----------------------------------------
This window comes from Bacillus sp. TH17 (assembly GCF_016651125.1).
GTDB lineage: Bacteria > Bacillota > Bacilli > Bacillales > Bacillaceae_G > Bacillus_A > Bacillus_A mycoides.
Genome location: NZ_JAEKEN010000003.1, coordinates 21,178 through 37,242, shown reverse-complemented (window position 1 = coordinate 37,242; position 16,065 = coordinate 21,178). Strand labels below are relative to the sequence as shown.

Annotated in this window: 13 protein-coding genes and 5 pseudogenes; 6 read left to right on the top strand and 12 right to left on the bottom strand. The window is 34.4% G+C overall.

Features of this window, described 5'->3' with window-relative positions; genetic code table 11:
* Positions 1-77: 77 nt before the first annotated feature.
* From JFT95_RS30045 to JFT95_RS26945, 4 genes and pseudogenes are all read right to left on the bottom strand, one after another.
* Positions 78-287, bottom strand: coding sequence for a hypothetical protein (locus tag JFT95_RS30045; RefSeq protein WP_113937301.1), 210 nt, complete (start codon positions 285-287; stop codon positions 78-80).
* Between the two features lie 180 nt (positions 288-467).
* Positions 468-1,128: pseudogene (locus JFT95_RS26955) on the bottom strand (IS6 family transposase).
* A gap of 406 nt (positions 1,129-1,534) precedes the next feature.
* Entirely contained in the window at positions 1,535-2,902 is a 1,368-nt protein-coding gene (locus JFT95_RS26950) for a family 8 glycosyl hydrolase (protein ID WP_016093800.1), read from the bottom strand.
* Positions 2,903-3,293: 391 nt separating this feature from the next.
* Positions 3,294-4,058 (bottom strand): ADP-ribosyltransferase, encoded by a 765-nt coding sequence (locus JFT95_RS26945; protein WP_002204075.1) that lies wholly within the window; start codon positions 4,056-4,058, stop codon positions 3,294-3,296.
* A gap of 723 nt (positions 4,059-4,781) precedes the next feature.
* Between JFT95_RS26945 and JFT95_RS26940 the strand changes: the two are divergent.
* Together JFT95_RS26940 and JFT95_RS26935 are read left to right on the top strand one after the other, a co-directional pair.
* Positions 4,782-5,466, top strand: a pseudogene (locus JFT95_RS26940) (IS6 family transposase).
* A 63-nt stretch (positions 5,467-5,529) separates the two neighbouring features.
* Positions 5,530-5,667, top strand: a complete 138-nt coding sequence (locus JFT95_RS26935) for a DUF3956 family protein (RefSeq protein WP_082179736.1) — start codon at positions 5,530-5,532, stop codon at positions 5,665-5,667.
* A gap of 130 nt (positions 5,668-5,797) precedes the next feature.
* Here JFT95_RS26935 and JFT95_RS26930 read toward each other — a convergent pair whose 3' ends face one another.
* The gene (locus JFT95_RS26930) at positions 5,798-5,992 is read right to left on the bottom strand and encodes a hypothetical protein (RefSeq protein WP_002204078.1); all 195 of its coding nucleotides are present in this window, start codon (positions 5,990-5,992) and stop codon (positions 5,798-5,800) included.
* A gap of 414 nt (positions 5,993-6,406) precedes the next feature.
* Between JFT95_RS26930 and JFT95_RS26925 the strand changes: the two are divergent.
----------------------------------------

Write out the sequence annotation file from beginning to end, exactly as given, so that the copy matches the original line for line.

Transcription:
This window comes from Bacillus sp. TH17 (assembly GCF_016651125.1).
GTDB lineage: Bacteria > Bacillota > Bacilli > Bacillales > Bacillaceae_G > Bacillus_A > Bacillus_A mycoides.
Genome location: NZ_JAEKEN010000003.1, coordinates 21,178 through 37,242, shown reverse-complemented (window position 1 = coordinate 37,242; position 16,065 = coordinate 21,178). Strand labels below are relative to the sequence as shown.

Annotated in this window: 13 protein-coding genes and 5 pseudogenes; 6 read left to right on the top strand and 12 right to left on the bottom strand. The window is 34.4% G+C overall.

Features of this window, described 5'->3' with window-relative positions; genetic code table 11:
* Positions 1-77: 77 nt before the first annotated feature.
* From JFT95_RS30045 to JFT95_RS26945, 4 genes and pseudogenes are all read right to left on the bottom strand, one after another.
* Positions 78-287, bottom strand: coding sequence for a hypothetical protein (locus tag JFT95_RS30045; RefSeq protein WP_113937301.1), 210 nt, complete (start codon positions 285-287; stop codon positions 78-80).
* Between the two features lie 180 nt (positions 288-467).
* Positions 468-1,128: pseudogene (locus JFT95_RS26955) on the bottom strand (IS6 family transposase).
* A gap of 406 nt (positions 1,129-1,534) precedes the next feature.
* Entirely contained in the window at positions 1,535-2,902 is a 1,368-nt protein-coding gene (locus JFT95_RS26950) for a family 8 glycosyl hydrolase (protein ID WP_016093800.1), read from the bottom strand.
* Positions 2,903-3,293: 391 nt separating this feature from the next.
* Positions 3,294-4,058 (bottom strand): ADP-ribosyltransferase, encoded by a 765-nt coding sequence (locus JFT95_RS26945; protein WP_002204075.1) that lies wholly within the window; start codon positions 4,056-4,058, stop codon positions 3,294-3,296.
* A gap of 723 nt (positions 4,059-4,781) precedes the next feature.
* Between JFT95_RS26945 and JFT95_RS26940 the strand changes: the two are divergent.
* Together JFT95_RS26940 and JFT95_RS26935 are read left to right on the top strand one after the other, a co-directional pair.
* Positions 4,782-5,466, top strand: a pseudogene (locus JFT95_RS26940) (IS6 family transposase).
* A 63-nt stretch (positions 5,467-5,529) separates the two neighbouring features.
* Positions 5,530-5,667, top strand: a complete 138-nt coding sequence (locus JFT95_RS26935) for a DUF3956 family protein (RefSeq protein WP_082179736.1) — start codon at positions 5,530-5,532, stop codon at positions 5,665-5,667.
* A gap of 130 nt (positions 5,668-5,797) precedes the next feature.
* Here JFT95_RS26935 and JFT95_RS26930 read toward each other — a convergent pair whose 3' ends face one another.
* The gene (locus JFT95_RS26930) at positions 5,798-5,992 is read right to left on the bottom strand and encodes a hypothetical protein (RefSeq protein WP_002204078.1); all 195 of its coding nucleotides are present in this window, start codon (positions 5,990-5,992) and stop codon (positions 5,798-5,800) included.
* A gap of 414 nt (positions 5,993-6,406) precedes the next feature.
* Between JFT95_RS26930 and JFT95_RS26925 the strand changes: the two are divergent.